YES. Everything we grow is non-GMO. (At least to the extent anything can be called non-GMO today.) I have never knowingly raised any GM crops.
Simply put, it means farming without synthetic fertilizers or pesticides.
Specifically: It's a term the USDA has defined legally in an Act (The Organic Foods Production Act of 1990, as amended (7 U.S.C. 6501 et seq.) ) outlined by rules referred to as NOP. (National Organic Program.)
Organic production is defined as: A production system that is managed in accordance with the Act and regulations in this part to respond to site-specific conditions by integrating cultural, biological, and mechanical practices that foster cycling of resources, promote ecological balance, and conserve biodiversity.
Back when farmers ate everything they grew (when my grandpa was a kid), they generally selected varieties that tasted good. When farming started becoming a specialized business, farmers started growing crops only to sell for cash. Farmers bought seeds from plant breeders (or specialized companies who just grew seed). Plant breeders no longer selected for taste. It wasn't as important as other agronomic traits. Many times taste wasn't considered at all. Now people are looking back to those old varieties to find what's sometimes been lost (taste).
GAP stands for Good Agriculture Practices and is generally used to refer to food safety. GAP Certified means a third party has verified that our farm has defined and is following procedures to keep it's produce safe.
No. It's just the popcorn seed as it was picked from the field. Shelled and cleaned (with screens, etc.). The amish selected a variety they thought tasted like butter naturally.
Yellow popcorn varieties tend to pop up bigger and yield better. Many think white varieties taste better, and are "more" hulless. But, if you're going to drown the popcorn in butter, salt and seasoning anyway, it probably doesn't matter what the popcorn itself tastes like.
No, you can use a hot air popper, microwave, or oil.
The makeup of the starch is different. If you break the kernel and look at a cross section of the seed (and you're eyes are still good enough); the starch in a hard wheat will look translucent (and hard) while the starch in a soft wheat looks white and powdery (and soft). Hard wheats are usually grown in the west, while Illinois farmers usually plant soft wheats. The hard wheats as a group are generally considered a bread wheat and the soft wheats as a pastry wheat. The difference being that the proteins in the hard wheat are strong enough to maintain the structure needed to keep a bread from falling after it rises. While this is good for bread, it can make a pastry chewy.
The environment the wheat is grown in can also greatly influence the proteins. If I grow the same variety of wheat in Illinois as someone else from a western state we'll end up with different protein tests. Illinois's environment generally won't yield a great quality bread wheat.
The wheat we're selling today usually works O.K. for making bread but is considered a pastry wheat variety. It's a good tasting wheat we've found works great for bread sticks, pizza crust, pancakes, waffles, etc.
No. We use the same machinery for both wheat and oats. They are sometimes raised in the same field. If your trying to avoid gluten for the health benefits, our oats are a good way to do this. But if your allergic to gluten, don't use these. Cross contamination could be a problem.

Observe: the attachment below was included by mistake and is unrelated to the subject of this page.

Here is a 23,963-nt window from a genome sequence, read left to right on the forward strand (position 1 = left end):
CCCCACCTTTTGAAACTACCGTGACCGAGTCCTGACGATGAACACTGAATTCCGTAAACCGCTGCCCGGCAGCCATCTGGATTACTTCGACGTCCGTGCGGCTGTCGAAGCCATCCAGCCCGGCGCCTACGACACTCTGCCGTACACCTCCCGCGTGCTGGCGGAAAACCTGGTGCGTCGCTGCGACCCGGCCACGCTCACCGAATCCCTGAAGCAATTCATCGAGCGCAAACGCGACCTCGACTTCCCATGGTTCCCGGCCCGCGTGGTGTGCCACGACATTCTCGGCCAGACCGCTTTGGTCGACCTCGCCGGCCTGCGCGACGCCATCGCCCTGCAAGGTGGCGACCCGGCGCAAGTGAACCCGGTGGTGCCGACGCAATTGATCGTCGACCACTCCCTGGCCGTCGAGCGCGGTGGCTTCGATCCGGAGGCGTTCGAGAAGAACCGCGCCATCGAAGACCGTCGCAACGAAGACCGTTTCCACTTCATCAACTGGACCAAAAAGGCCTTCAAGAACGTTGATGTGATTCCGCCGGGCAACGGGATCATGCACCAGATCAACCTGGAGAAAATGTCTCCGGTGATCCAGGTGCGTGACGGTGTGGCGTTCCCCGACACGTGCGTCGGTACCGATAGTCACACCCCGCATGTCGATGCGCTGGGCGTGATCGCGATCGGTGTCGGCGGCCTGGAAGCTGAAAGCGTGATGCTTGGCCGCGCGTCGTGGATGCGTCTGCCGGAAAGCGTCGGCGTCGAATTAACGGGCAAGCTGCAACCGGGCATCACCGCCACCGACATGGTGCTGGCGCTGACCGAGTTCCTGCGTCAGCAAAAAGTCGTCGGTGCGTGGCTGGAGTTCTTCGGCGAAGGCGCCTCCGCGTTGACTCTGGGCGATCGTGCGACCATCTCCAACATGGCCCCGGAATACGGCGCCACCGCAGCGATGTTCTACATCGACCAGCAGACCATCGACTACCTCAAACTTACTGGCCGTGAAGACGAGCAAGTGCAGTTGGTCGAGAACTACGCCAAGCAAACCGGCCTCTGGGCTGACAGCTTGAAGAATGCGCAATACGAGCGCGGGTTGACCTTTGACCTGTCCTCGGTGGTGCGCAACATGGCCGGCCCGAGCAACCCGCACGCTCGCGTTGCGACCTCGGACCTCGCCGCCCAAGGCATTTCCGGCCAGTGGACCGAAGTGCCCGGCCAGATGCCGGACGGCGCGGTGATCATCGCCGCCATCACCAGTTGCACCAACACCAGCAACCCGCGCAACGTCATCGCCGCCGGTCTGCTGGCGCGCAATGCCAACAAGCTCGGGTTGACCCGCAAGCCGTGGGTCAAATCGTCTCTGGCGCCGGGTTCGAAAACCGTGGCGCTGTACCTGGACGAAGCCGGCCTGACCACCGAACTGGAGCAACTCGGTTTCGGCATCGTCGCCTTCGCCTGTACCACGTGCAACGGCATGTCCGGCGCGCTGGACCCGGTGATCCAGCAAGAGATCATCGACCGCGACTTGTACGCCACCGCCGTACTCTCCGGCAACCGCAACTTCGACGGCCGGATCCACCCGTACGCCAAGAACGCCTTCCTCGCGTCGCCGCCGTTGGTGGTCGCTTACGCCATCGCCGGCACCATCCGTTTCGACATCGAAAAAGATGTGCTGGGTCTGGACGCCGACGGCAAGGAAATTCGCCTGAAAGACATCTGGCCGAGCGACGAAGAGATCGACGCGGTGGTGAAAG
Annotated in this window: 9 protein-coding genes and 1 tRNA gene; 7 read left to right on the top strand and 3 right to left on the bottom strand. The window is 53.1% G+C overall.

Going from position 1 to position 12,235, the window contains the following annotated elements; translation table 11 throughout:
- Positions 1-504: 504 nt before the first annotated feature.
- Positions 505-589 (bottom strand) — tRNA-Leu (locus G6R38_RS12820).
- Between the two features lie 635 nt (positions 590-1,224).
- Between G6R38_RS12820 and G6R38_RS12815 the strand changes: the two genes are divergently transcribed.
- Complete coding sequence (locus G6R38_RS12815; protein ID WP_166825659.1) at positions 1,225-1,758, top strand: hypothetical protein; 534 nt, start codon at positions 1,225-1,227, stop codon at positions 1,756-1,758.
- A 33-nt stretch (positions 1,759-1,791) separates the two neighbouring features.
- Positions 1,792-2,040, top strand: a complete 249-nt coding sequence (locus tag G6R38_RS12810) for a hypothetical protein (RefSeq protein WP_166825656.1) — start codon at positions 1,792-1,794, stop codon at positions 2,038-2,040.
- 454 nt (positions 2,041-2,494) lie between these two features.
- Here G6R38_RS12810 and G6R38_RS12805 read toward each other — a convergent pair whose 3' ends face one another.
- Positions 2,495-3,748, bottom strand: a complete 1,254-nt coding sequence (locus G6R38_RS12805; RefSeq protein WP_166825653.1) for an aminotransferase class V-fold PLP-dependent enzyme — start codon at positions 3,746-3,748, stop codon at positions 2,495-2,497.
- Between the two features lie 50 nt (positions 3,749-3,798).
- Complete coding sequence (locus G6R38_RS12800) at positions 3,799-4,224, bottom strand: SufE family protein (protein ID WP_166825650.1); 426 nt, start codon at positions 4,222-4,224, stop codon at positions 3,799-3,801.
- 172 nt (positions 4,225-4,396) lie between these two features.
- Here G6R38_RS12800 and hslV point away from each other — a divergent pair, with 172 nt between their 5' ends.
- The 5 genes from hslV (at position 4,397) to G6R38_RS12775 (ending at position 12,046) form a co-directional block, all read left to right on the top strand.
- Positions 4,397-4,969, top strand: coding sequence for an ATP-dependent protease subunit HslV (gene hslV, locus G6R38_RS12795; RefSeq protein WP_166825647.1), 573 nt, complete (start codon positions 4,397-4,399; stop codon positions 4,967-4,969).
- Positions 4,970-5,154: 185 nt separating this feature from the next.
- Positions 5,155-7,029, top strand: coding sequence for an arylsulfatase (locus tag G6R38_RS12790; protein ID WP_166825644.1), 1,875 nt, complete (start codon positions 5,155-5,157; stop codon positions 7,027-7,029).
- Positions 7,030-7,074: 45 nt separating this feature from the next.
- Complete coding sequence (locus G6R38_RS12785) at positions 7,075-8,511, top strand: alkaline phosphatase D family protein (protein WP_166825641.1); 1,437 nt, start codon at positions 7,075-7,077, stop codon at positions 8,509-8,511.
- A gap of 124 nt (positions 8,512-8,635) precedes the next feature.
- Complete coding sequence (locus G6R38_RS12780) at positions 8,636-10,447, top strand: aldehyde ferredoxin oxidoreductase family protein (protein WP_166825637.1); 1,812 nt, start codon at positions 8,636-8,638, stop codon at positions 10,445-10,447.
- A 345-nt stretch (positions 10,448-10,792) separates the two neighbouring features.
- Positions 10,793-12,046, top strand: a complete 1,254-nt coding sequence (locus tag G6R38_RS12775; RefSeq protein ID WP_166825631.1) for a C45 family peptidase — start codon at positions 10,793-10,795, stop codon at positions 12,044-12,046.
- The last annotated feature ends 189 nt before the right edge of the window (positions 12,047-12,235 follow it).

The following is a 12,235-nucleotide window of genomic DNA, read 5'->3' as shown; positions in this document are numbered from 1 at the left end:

It's the oat seed without the glumes (hull) attached. Common oats need to be processed to remove the hulls. This process kills the germ of the oat seed. The groat is then the starting product used to make most human food oat products.
It's a variety (some even classify it as a different species; Avena nuda) of oats different from what is commonly raised today (Avena sativa). It was commonly grown in Europe in the 18th century. It's hulls (the inedible glume surrounding the seed) fall off very easily, usually in the harvesting (combining) process. When common oats are processed for human consumption, the oats are usually steamed and then run through a dehuller machine. Usually this process kills the germ of the common oat seed.
Wikipedia lists the following:Avena nuda – the naked oat or hulless oat, which plays much the same role in Europe as does A. abyssinica in Ethiopia. It is sometimes included in A. sativa and was widely grown in Europe before the latter replaced it. As its nutrient content is somewhat better than that of the common oat, A. nuda has increased in significance in recent years, especially in organic farming
The advantage is that the groats are still raw. They'll still sprout. The disadvantage is they are harder and more expensive to grown (but I've already done that for you)
Since they haven't been processed and are still in the form God intented them to be stored, it's shelf life is probably measured in years. It's true that they haven't been heated to stabilize the proteins, but they also haven't been processed, so the seed is still intact and the cell membranes are naturally keeping the proteins preserved. Keeping them cool and dry helps prolong the shelf life. Freezing is even better and can kill many of the bugs which may get into them.
Cut them into pieces and you'll have steel cut oats (Irish oatmeal). Grind them coarsely and you'll have Scottish oatmeal. Roll them coarsely and you'll have rolled oats (traditional oatmeal). Roll them tight and you'll have instant oatmeal. Grind them fine and you'll have oat flour. Or cook them as they are for an old fashioned breakfast cereal. For more specifics, see our list of recipes.
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Allergy Notice: Our farm uses some of the same machinery to harvest and handle corn, soybeans, wheat, oats, buckwheat and field peas.
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